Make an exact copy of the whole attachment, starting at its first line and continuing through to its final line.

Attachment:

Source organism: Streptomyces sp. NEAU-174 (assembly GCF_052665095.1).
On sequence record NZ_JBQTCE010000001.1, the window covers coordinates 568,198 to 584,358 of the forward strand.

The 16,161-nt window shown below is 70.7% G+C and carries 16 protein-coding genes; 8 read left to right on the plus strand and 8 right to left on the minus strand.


Source organism: Streptomyces sp. NEAU-174 (assembly GCF_052665095.1).
On sequence record NZ_JBQTCE010000001.1, the window covers coordinates 568,198 to 584,358 of the forward strand.

The 16,161-nt window shown below is 70.7% G+C and carries 16 protein-coding genes; 8 read left to right on the plus strand and 8 right to left on the minus strand.